St. Patrick is renowned as a holy man of God, a life-changer in Ireland centuries ago. To this day, the little stone church where he preached carries a strong sense of the Spirit, which cannot be said for the large cathedral bearing his name, built years later nearby. Those who visit the site of the Cane Ridge Revival in Kentucky have reported sensing the Spirit strongly there. There are dozens of sites around the world which have become  and remained holy places as earnest seekers gather. Lourdes Shrine in France has a large collection of canes, crutches and wheel chairs from the sick and infirm who made the trek there seeking healing.  Scoffers and doubters raise the point that perhaps they were healed by their expectations, that it is a psychological rather than spiritual phenomenon after all. But the pilgrims to Lourdes declare otherwise. To them it is a “thin place” well worth the effort to reach.

2 Kings 13:21  Once while some Israelites were burying a man, suddenly they saw a band of raiders; so they threw the man’s body into Elisha’s tomb.  When the body touched Elisha’s bones, the man came to life and stood up on his feet.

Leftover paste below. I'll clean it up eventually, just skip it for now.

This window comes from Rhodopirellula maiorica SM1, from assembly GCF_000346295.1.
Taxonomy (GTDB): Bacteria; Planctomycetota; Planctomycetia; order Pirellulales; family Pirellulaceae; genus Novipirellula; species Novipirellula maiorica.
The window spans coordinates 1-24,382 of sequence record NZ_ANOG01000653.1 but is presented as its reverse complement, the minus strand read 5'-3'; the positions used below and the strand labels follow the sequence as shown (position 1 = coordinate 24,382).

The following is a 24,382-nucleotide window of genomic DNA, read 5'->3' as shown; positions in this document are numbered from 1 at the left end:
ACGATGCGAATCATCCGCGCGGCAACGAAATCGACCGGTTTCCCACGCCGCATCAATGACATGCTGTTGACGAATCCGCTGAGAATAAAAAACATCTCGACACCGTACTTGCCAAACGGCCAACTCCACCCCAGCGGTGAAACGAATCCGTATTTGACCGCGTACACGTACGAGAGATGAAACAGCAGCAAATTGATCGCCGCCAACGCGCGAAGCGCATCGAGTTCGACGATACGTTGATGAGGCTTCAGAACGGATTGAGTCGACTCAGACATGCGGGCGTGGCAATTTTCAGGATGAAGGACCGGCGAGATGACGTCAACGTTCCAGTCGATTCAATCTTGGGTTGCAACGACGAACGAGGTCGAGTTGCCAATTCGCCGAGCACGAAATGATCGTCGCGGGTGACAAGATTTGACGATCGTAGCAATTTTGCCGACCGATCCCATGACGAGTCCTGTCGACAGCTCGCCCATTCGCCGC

This one verse is tucked in the ongoing account of Israel’s oppression by her enemies. Elisha had received the double anointing he had asked for, had served as a mighty prophet, and eventually sickened and died. In this account, he had been dead long enough to be reduced to bones, but his very bones still retained something of that touch of God, enough to raise a dead man to life. Can you picture the shock of that revived man, and those who were burying him?  I can imagine the whooping and hollering that went on. This could not be interpreted as a feel good, subjective sense of Spirit; this was a presence with power to restore to life. Nothing vague or abstract about it. There was a corpse; now there is a man on his feet, undoubtedly dazed and wondering what happened.